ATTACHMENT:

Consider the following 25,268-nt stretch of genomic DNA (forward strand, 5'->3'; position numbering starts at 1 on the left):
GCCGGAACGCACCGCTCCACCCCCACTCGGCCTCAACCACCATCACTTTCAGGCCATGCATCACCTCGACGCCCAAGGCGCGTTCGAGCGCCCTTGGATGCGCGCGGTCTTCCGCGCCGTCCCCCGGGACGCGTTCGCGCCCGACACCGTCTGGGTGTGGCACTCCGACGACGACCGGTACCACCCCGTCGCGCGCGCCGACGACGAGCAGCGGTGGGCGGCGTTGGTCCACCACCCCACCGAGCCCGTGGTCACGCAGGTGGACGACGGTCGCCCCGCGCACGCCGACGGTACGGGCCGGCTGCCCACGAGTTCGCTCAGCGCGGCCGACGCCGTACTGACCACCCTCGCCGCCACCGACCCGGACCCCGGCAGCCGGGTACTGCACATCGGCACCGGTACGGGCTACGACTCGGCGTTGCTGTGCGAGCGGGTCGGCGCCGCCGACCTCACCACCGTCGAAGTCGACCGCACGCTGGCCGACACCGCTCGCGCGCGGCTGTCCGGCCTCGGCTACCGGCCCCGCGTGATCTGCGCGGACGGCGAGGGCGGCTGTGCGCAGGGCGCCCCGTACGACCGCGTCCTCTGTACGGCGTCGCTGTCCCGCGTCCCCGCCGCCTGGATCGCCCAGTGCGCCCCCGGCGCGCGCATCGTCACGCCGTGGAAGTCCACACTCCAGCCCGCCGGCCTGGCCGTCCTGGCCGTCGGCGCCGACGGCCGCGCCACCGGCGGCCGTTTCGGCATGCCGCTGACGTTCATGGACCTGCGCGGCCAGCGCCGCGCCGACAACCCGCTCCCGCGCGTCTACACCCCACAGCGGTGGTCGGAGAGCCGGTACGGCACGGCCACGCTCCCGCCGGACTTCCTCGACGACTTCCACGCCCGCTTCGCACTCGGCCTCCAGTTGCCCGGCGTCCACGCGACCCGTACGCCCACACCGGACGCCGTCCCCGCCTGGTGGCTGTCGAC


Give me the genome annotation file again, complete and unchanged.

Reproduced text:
Consider the following 25,268-nt stretch of genomic DNA (forward strand, 5'->3'; position numbering starts at 1 on the left):
GCCGGAACGCACCGCTCCACCCCCACTCGGCCTCAACCACCATCACTTTCAGGCCATGCATCACCTCGACGCCCAAGGCGCGTTCGAGCGCCCTTGGATGCGCGCGGTCTTCCGCGCCGTCCCCCGGGACGCGTTCGCGCCCGACACCGTCTGGGTGTGGCACTCCGACGACGACCGGTACCACCCCGTCGCGCGCGCCGACGACGAGCAGCGGTGGGCGGCGTTGGTCCACCACCCCACCGAGCCCGTGGTCACGCAGGTGGACGACGGTCGCCCCGCGCACGCCGACGGTACGGGCCGGCTGCCCACGAGTTCGCTCAGCGCGGCCGACGCCGTACTGACCACCCTCGCCGCCACCGACCCGGACCCCGGCAGCCGGGTACTGCACATCGGCACCGGTACGGGCTACGACTCGGCGTTGCTGTGCGAGCGGGTCGGCGCCGCCGACCTCACCACCGTCGAAGTCGACCGCACGCTGGCCGACACCGCTCGCGCGCGGCTGTCCGGCCTCGGCTACCGGCCCCGCGTGATCTGCGCGGACGGCGAGGGCGGCTGTGCGCAGGGCGCCCCGTACGACCGCGTCCTCTGTACGGCGTCGCTGTCCCGCGTCCCCGCCGCCTGGATCGCCCAGTGCGCCCCCGGCGCGCGCATCGTCACGCCGTGGAAGTCCACACTCCAGCCCGCCGGCCTGGCCGTCCTGGCCGTCGGCGCCGACGGCCGCGCCACCGGCGGCCGTTTCGGCATGCCGCTGACGTTCATGGACCTGCGCGGCCAGCGCCGCGCCGACAACCCGCTCCCGCGCGTCTACACCCCACAGCGGTGGTCGGAGAGCCGGTACGGCACGGCCACGCTCCCGCCGGACTTCCTCGACGACTTCCACGCCCGCTTCGCACTCGGCCTCCAGTTGCCCGGCGTCCACGCGACCCGTACGCCCACACCGGACGCCGTCCCCGCCTGGTGGCTGTCGAC